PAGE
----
Diebold takes its cue from smartphones and tablets for next gen ATMs

Diebold takes its cue from smartphones and tablets for next gen ATMs

Diebold is hoping to bridge the gap between its 20th century ATM technology and the modern era's mobile obsession with a new "millennial-inspired" machine that lets users make cardless transactions with their handsets.

At this week's Consumer Electronics Show (CES) in Las Vegas the firm is showing off its new "conceptual ATM interface", which borrows the touchscreen, navigation and controls familiar to smartphone owners.

To complete a cardless withdrawal, pre-registered bank customers scan a QR code on the ATM using their phones. When the devices sync via the cloud, a transaction screen appears on the handset where the customer selects the withdrawal amount. The cloud server then sends a one-time code to the phone, which the customer enters on the ATM screen to authenticate the transaction and receive cash.

Diebold argues that the system reduces consumer security risks related to lost or stolen cards, as well as the opportunity for skimming, while privacy is boosted because details are entered on the phone rather than ATM screen. The one-time authentication code expires immediately after completing a transaction.

The firm is also demoing a person-to-person payments feature at CES which lets customers set up pre-staged transactions that authorise access to cash to a third party. The sender enters the payment amount and recipient's contact information, which can be selected directly from his or her contact list, through their phone. The recipient then receives a one-time code he or she can use at an ATM or branch to receive money.

By using cloud-based services, the features do not require onboard computers, which means reduced power requirements while hardware costs are cut because no card readers or receipt printers are needed. Transaction receipts are delivered via text or e-mail.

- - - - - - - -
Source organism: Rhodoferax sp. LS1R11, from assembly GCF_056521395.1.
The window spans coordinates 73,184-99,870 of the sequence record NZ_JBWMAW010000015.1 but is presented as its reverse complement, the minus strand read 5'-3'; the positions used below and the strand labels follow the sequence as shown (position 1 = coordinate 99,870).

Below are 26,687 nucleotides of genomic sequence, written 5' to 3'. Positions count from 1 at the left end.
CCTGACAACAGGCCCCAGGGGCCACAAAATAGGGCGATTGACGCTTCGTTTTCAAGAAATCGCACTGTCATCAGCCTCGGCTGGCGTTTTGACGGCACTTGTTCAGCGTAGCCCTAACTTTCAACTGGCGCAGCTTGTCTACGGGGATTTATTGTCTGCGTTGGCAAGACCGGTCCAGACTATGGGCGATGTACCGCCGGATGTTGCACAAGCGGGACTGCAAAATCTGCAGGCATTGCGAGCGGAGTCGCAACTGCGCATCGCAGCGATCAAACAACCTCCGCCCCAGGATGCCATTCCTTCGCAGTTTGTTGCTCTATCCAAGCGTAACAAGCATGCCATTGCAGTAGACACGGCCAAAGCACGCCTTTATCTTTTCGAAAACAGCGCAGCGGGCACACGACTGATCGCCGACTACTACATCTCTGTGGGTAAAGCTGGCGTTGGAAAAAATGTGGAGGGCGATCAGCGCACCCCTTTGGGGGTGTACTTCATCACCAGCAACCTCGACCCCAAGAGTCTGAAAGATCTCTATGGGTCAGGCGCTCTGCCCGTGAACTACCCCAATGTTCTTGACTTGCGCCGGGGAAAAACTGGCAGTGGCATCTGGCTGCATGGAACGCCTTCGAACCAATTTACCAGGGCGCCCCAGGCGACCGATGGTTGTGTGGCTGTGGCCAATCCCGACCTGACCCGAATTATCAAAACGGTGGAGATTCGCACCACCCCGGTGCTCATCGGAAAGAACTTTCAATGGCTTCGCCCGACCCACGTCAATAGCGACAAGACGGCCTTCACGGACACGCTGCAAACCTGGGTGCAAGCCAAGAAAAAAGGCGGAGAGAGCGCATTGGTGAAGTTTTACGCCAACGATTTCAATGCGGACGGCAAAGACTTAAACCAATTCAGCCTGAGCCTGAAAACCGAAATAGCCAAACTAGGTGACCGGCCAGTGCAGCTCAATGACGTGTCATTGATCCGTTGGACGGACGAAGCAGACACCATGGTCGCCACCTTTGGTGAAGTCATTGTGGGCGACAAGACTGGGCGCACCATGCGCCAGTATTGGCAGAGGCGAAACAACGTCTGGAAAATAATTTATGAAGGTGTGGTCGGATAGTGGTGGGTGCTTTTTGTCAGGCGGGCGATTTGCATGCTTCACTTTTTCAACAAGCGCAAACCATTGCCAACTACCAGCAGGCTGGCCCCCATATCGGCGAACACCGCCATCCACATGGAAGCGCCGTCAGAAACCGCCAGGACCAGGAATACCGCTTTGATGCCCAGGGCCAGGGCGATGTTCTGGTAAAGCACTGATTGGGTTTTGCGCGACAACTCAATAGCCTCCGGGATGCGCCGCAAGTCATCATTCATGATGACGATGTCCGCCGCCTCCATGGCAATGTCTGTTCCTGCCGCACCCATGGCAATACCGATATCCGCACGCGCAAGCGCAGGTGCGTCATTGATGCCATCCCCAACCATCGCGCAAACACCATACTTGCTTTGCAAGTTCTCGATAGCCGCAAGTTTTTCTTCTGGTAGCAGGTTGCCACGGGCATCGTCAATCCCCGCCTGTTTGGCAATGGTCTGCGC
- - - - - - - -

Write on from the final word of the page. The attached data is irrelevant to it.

Diebold says it plans to launch pilot testing of the millennial-inspired ATM with unnamed financial institutions later in the year.

Frank Natoli, chief innovation officer, Diebold, says: Mobile devices are driving user experience expectations in all facets of commerce. It was only a matter of time before the familiar multi-touch interface style made its way to the ATM. With the burgeoning buying power of the Millennial generation, Diebold envisions this technology will further influence user experiences at the ATM."

Comments: (3)

A Finextra member
A Finextra member 09 January, 2013, 07:16Be the first to give this comment the thumbs up 0 likes

It's good to finally see some real innovation in the ATM space!

The use of one-time codes to replace static 'secret' PINs and possibly even one-time customer identifiers to replace static 'secret' PANs is one of the best ways of securing consumer transactions moving forward.

It's good to see some of the secure features that are already used by many of the mobile payment providers slowly making their way into the more established segments of the payments industry.

Jan-Olof Brunila
Jan-Olof Brunila - Swedbank - Stockholm 09 January, 2013, 09:00Be the first to give this comment the thumbs up 0 likes

Dear Oscar - in my mind this mobile phone atm service is still based on static pin or password but the customer does the pin on the mobile phone to open up the application and possibly to approve a withdrawal instead of keying it on a secure pin pad. There is then the risk that a stolen mobile phone can be used to empty my current account on top of making expensive calls on my subscription account if the cash withdrawal application is not protected well enough. Since smart phones are reasonably theft prone this could be a serious new threat.

Ketharaman Swaminathan
Ketharaman Swaminathan - GTM360 Marketing Solutions - Pune 11 January, 2013, 16:24Be the first to give this comment the thumbs up 0 likes

I remember NCR doing something like this last year. As a security boosting measure, this is a solution seeking a problem. While it plugs one arguable vulnerability, it introduces other concerns, as @Jan-OlafB points out. However, if the recipient doesn't need to have an account in the same bank as the sender, this is a highly convenient realtime P2P payment method.